Professor Whitman, who is an expert on international trade and a former chief economist and first female group vice president at General Motors Corp, added, “Whether lowering the cap on the number of such visas is helpful or hurtful on balance I can’t tell without very detailed information, but raising the wage floor at which H-1B visas are permitted, as Trump has proposed, is probably a good idea, if such visas are for truly ‘highly-skilled’ people.”

Ravi Batra, New York based attorney and Chair of the US National Advisory Council South Asian Affairs said, “H1B visa brought lots of very talented folks from around the world, including, from India, to America who did excellent jobs, made inventions and formed American companies that created American jobs and American leadership in commerce – all helping grow our GDP and American exports.”

“The H1B program also had fraud and abuse – just like any program or protocol, public or private. Even welfare and food stamps is abused when the non-needy take it,” said Batra, adding, “While I applaud the executive order by President Trump to route out fraud and abuse in any governmental program, I am reminded that just because all shopkeepers have shoplifting, they don’t close the store and go out of business.”

Batra suggested, “Instead, they enhance the security system to prevent shoplifters while staying open to do more business and create more profit and more jobs.”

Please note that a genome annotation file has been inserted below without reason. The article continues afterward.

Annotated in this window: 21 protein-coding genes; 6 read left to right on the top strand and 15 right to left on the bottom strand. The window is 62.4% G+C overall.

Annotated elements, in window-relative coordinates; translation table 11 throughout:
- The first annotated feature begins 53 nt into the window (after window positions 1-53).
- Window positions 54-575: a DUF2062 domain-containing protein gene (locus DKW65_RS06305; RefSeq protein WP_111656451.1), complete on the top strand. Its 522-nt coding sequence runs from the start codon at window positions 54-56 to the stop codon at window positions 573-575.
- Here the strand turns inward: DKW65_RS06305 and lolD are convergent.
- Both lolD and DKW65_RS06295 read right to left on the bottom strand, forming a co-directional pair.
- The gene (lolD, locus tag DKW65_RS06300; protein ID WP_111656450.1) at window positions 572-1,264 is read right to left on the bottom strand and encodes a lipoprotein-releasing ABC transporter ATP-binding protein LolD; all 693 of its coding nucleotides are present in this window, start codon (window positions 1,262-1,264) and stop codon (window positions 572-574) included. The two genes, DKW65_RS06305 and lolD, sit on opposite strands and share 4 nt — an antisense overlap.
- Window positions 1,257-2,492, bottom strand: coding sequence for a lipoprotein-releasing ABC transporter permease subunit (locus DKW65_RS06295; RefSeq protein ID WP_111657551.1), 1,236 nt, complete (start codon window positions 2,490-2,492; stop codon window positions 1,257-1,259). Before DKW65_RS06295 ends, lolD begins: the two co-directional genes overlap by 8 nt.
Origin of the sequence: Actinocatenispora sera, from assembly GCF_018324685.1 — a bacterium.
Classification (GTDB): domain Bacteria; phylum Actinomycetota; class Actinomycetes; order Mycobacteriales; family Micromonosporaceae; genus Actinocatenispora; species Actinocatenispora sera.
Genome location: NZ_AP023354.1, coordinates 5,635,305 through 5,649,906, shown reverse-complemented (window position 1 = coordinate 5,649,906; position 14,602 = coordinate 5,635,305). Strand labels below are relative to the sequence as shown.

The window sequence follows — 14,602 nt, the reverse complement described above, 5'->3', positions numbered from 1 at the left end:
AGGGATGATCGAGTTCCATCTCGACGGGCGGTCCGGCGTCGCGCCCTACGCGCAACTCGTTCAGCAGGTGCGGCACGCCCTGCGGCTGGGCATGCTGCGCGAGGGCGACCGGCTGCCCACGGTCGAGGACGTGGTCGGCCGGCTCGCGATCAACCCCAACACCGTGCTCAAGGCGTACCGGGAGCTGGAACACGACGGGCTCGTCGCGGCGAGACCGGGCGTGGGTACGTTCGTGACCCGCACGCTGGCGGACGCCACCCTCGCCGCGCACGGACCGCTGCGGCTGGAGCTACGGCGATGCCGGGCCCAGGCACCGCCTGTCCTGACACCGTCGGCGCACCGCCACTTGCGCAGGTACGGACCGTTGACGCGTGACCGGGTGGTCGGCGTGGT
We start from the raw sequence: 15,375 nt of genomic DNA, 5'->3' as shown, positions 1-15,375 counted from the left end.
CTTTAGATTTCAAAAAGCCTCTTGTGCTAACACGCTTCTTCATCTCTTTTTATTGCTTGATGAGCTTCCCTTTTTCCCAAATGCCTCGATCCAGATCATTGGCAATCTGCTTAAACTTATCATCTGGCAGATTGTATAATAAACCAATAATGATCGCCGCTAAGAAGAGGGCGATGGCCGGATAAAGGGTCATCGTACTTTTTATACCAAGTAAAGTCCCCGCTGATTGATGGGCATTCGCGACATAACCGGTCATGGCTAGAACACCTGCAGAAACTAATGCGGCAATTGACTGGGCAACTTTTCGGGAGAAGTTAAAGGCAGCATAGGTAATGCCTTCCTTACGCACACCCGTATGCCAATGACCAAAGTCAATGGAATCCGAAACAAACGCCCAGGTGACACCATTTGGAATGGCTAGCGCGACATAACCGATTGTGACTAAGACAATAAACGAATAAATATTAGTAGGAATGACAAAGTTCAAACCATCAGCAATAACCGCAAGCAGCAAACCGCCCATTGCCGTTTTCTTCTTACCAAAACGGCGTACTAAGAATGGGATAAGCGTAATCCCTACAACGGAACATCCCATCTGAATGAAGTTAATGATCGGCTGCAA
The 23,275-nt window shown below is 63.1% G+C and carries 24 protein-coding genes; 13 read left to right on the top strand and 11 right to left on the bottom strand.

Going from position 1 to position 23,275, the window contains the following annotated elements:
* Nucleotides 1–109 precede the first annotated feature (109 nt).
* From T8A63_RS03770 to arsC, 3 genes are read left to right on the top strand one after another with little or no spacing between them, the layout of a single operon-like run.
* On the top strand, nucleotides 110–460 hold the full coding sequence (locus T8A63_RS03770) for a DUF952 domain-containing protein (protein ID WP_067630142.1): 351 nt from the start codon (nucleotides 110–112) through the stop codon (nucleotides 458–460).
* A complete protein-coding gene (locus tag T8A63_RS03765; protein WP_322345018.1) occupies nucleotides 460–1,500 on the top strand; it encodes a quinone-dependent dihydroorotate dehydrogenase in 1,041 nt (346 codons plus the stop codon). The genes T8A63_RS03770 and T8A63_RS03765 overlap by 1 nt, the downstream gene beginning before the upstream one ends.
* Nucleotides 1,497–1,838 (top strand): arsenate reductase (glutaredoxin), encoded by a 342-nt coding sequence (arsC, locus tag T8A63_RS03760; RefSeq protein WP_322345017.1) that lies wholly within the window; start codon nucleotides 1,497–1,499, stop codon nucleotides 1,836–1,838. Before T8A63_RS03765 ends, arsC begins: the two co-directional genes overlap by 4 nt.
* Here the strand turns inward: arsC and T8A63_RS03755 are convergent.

Commenting on the subject, Ramesh Khurana, an attorney in Maryland and Member of the American Immigration Lawyers Association said the Executive Order, “will not have an immediate bearing on the H-1B petitions. Many of the changes intended by the Trump Administration would need rule making or legislative route. Thus, it needs time to complete the processes.”

“However, additional measures contemplated by the administration to uncover fraud could be seen in action sooner than later,” agreed Khurana but noted, “Instances of H-1B frauds are in fact very low. Most petitioners of H-1B petitions do petition honestly and indeed require the skills and talent of foreign workers.”

Looking at the H-1B visa complexities, Ann Lin, associate professor of public policy at the University of Michigan, said. “One of the problems with the H-1B visa is that it was understood to be for short-term immediate disruptions in the market where suddenly we need labor,” she said. “We’re going to bring people in, but the job is going to be temporary and so they’ll be able to leave again. But we’re not using it like that. We’re using it as a way to test people, to see if they really like the US enough, to see if we like them enough to stay. That’s not a bad use of a visa but it is a really bad use of a temporary visa.

Professor Lin, who has studied the most recent federal efforts to reform immigration policies, is of the opinion: “On the one hand, each year the US gives out 65,000 high-skilled worker visas or H-1B visas which are temporary, and within a day or a week they’re all given out. On the other hand, President Trump has talked about reducing H-1B visa quotas even further because he feels they are taking away American jobs. How do we fix this problem? The answer is more permanent worker visas and to restrict H-1B visas to growth areas.”